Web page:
• It is a fact that schools, which look neglected, are more prone to vandalism, theft and arson. Management that embraces the need and way in which activities of good maintenance and housekeeping are carried out are inevitably protecting their school also.  A good working relationship within the school and local community, and well understood procedures are highly effective in reducing losses at little or no cost.
  • Ensure that any burglar alarms, and CCTV cameras have been activated. The best and most comprehensive burglar alarm and CCTV system is only effective if it is switched on and maintained.
  • Ensure that the fire detection and protection alarm systems are maintained, tested and records kept.


Fire and Arson Prevention

Many fires start accidentally because of a momentary act of carelessness or failure to take account of obvious hazards. However, an increasing number are started deliberately. Some schools and areas are more prone to arson attacks than others. Below are five tips, with some mentioned above already, that are specifically targeted to help reduce Arson:

  1. Deter and prevent unauthorised entry onto the school premises. This can be done by use of signs, defining and securing the boundary of the premises by use of robust security fencing, good security lighting, CCTV surveillance and/or a monitored intruder alarm detection system. Schools experiencing trespass issues should also liaise with the local Garda station to patrol the area.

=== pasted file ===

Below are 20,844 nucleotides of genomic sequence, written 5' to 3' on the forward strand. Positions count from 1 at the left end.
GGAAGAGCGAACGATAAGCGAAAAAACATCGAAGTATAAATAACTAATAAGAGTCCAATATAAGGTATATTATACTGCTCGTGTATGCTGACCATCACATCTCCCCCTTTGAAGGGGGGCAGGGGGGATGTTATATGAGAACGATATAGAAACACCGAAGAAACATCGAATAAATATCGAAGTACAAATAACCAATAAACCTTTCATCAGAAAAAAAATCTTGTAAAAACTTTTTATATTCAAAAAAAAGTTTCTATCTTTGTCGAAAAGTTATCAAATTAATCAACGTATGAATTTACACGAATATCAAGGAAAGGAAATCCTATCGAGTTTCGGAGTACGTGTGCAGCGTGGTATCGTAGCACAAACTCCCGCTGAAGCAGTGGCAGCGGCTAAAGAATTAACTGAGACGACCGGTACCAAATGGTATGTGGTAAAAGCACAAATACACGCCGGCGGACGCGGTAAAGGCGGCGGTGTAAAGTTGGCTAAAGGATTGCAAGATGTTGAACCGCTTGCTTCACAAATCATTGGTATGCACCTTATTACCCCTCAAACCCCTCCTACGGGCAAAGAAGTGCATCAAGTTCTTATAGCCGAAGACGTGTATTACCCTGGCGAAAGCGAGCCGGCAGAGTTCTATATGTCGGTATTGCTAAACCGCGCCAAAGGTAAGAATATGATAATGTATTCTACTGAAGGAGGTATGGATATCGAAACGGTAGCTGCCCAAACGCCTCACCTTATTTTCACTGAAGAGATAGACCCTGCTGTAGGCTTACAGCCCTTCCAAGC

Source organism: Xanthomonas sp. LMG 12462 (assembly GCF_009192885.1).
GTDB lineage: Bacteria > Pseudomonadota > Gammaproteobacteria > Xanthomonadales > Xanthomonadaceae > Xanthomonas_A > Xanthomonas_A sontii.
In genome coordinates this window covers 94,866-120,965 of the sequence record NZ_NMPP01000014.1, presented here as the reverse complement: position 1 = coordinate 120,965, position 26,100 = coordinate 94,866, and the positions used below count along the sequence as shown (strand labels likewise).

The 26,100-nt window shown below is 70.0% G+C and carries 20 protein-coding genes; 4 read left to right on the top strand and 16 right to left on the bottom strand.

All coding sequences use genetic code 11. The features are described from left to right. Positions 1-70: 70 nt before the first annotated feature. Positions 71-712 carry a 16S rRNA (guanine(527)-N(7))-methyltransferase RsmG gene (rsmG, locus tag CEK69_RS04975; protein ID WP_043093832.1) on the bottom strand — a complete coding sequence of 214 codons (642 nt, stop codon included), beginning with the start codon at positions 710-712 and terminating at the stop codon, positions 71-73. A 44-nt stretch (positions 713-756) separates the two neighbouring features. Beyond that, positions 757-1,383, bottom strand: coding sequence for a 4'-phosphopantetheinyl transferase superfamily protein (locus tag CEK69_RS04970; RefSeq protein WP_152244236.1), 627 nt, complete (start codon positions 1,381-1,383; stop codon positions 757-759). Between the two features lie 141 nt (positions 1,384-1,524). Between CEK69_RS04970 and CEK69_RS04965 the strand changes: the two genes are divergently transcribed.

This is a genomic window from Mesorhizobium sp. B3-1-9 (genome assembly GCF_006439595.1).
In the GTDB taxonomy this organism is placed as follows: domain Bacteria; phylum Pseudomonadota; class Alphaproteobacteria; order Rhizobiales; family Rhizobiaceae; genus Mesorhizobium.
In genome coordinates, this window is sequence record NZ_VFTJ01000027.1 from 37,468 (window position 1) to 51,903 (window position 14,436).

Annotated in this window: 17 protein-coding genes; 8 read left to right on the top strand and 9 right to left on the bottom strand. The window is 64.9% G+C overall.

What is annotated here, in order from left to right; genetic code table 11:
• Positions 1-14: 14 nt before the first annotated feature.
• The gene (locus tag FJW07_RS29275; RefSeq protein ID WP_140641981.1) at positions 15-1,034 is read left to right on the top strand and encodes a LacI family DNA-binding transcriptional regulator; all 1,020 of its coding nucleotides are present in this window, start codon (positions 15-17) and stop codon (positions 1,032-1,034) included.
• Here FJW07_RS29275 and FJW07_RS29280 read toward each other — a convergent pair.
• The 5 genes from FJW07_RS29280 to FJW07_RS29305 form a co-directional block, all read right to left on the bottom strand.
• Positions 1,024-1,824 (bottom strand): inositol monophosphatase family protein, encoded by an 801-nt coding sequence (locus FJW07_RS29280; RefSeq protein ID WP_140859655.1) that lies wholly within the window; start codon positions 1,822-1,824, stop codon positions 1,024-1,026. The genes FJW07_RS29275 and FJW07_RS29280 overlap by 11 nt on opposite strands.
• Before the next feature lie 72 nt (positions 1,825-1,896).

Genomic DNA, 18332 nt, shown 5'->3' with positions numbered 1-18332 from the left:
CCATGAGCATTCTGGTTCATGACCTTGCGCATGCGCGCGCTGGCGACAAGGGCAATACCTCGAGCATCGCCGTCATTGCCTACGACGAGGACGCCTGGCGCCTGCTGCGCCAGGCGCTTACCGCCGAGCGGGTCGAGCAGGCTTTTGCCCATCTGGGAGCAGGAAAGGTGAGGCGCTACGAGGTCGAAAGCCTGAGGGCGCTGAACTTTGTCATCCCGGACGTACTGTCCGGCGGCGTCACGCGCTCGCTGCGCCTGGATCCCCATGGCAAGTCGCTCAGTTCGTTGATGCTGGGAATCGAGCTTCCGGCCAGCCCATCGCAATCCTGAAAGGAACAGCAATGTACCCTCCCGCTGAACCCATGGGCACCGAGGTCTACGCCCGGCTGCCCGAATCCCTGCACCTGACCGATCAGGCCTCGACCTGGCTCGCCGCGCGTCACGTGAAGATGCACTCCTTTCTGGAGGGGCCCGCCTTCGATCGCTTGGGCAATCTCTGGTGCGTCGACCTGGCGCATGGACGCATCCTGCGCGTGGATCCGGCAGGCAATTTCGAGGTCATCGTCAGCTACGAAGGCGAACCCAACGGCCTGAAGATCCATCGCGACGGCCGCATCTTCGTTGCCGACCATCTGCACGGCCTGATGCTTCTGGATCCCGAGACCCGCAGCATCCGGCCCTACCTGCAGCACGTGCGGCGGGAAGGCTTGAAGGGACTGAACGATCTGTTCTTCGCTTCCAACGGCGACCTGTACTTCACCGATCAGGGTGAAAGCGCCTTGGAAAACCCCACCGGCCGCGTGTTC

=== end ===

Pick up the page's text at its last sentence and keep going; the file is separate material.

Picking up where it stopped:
2. Eliminate features such as deep recesses and alcoves around the exterior of the school building.
  3. The weakest point of entry into a building is via the windows and doors.  Clearly, means of escape must never be compromised but inspections should be carried out to ensure that windows and doors are adequately secured after school hours and external doors fitted with approved locks. The local Crime Prevention Officer can provide further advice on this subject.
  4. Refuse and recycling containers including wheelie bins should ideally be kept in a secure compound or alternatively secured by a padlock and chain to a post sited no less than eight metres from the building to prevent them being moved against the building and set a light. 
  5. Obsolete and combustible materials such as old tables/chairs should be stored in a secure compound or disposed of on the same day if no longer required.


At all times, the health and safety of school staff is of primary importance and as outlined above, any checks or work carried out on school property and grounds must be subject to compliance with the Government guideline prevailing at the time. Please also refer to our COVID-19 Frequently Asked Questions which will be regularly updated. In addition, do contact your local Allianz Representative or your Insurance Intermediary if you require any further assistance or guidance in relation to the content of this article.

This guidance is for general information purposes only.

Shane Mooney
Shane is the longest serving member of the Allianz Local Representative team. Having joined Allianz over 40 years ago he found his calling with the Education & Religious team looking after customers in the West, and has been a key part in that team for over 20 years.